Ligamentous And Meniscal Injuries

The knee joint depends on ligaments and muscles for support (Fig...266z3). It is frequently subjected to injuries from traumatic forces while extended or in various stages of flexion. These traumatic forces include abduction, flexion, and internal rotation of the femur on the tibia; adduction, flexion, and external rotation of the femur on the tibia; hyperextension; and anteroposterior displacement. By far the most common are abduction, flexion, and internal rotation of the femur on the tibia, which produce injuries to the medial side of the knee. Injuries to the lateral side of the knee are produced by adduction, flexion, and external rotation. Such forces may result in a strain or rupture of the medial or lateral collateral ligaments, the anterior or posterior cruciate ligaments, the capsular structures, or a tear in the medial or lateral meniscus, singularly or in combination. Functional instability of the knee is determined by stress testing, which will demonstrate abnormal laxity when properly done.

Ligament Spence

FIG. 266-3. Ligaments of the right knee joint. The articular capsule and the patella have been removed. (From Spencer AP, Mason EB: Human Anatomy and Physiology. Menlo Park, Benjamin/Cummings, 1979, p 174. Used by permission.)

Initial stress testing is an abduction or valgus deformity ( Fig 26.6-4) applied to the knee, which is in approximately 30° of flexion, to determine the integrity of the medial capsular and ligamentous structures. The medial collateral ligament supplies the majority of restraint to valgus deformities of the knee in all stages of flexion. A varus or adduction force is then applied to the lateral aspect of the knee, again with approximately 30° of flexion, to ascertain the integrity of the lateral structures. The lateral collateral ligament, similar to the medial collateral ligament, is the major restraint to varus laxity on the knee at all positions of flexion. If there is a demonstrated laxity of greater than 1 cm without a firm end-point as compared to the other knee, there is a complete rupture of the medial or lateral collateral ligament. 10 If there is laxity with a firm end-point or a laxity of less than 1 cm, an incomplete or partial tear is present. If there is no demonstrated instability but there is pain, the patient has suffered a strain in the ligamentous structures tested. The patient who is unstable with the varus or valgus test performed with 30° of flexion should be brought into full extension, if possible, and similar maneuvers carried out. Medial instability in full extension indicates a severe lesion involving the cruciate ligaments and posterior capsule along with the medial ligaments. Lateral instability in extension likewise indicates a severe injury that may involve the posterolateral corner of the knee as well as the cruciate ligaments. Peroneal nerve injuries may also occur in lateral injuries.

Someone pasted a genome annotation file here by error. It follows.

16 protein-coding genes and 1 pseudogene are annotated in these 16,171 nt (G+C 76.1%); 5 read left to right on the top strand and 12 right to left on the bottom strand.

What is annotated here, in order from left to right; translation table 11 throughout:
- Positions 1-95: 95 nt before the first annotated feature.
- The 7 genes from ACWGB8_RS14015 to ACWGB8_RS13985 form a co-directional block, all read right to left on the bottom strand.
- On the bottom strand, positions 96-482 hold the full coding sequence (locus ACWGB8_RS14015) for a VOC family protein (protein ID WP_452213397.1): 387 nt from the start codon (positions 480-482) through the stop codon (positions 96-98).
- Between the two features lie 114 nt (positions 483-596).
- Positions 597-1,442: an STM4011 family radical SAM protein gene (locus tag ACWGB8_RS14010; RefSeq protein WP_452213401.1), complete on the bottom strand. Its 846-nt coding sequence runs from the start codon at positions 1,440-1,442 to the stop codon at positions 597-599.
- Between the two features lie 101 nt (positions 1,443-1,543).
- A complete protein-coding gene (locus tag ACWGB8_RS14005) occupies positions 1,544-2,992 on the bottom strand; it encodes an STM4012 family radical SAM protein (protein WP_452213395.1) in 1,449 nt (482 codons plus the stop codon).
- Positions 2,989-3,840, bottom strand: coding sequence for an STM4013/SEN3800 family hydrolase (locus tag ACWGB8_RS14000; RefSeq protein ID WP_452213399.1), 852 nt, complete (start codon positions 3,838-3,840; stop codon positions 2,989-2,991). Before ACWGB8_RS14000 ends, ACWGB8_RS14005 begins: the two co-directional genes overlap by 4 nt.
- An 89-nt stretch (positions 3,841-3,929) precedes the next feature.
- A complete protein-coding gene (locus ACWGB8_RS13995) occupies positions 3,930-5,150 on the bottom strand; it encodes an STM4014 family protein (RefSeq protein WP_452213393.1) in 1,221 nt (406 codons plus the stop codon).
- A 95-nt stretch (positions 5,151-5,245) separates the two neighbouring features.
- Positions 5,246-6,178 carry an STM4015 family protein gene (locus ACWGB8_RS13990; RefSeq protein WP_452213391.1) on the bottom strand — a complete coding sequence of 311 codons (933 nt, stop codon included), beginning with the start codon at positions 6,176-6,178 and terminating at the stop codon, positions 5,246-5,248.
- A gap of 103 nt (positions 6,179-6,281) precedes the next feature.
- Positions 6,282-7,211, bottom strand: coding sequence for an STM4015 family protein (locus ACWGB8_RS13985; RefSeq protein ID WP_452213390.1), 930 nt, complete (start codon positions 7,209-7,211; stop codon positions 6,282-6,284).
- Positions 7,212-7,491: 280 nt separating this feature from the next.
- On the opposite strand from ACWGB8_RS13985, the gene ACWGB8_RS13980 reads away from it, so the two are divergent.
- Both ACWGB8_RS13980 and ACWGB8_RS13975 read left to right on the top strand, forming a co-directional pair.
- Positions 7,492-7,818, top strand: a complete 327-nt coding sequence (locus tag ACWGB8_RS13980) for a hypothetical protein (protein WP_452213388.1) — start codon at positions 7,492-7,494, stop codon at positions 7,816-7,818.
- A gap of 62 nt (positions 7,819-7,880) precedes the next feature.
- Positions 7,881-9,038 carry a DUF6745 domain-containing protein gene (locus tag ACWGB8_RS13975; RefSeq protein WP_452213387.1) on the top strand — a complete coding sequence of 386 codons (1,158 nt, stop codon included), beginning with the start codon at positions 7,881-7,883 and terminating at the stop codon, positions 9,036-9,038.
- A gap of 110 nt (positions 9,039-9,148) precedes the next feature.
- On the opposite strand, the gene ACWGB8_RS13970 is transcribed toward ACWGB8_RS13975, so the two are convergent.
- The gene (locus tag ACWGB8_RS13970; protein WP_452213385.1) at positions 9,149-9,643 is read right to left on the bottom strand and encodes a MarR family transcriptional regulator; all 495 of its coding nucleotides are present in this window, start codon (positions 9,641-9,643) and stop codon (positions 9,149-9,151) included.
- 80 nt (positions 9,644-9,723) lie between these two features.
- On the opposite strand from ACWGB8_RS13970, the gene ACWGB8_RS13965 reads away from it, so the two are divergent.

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FIG. 266-4. Valgus stress in full extension (A) and in 30° of flexion (B). (From Scott WN. Ligament and Extensor Mechanism Injuries of the Knee: Diagnosis and Treatment. St. Louis, Mosby-Year Book, 1991, p 91. Used with permission.)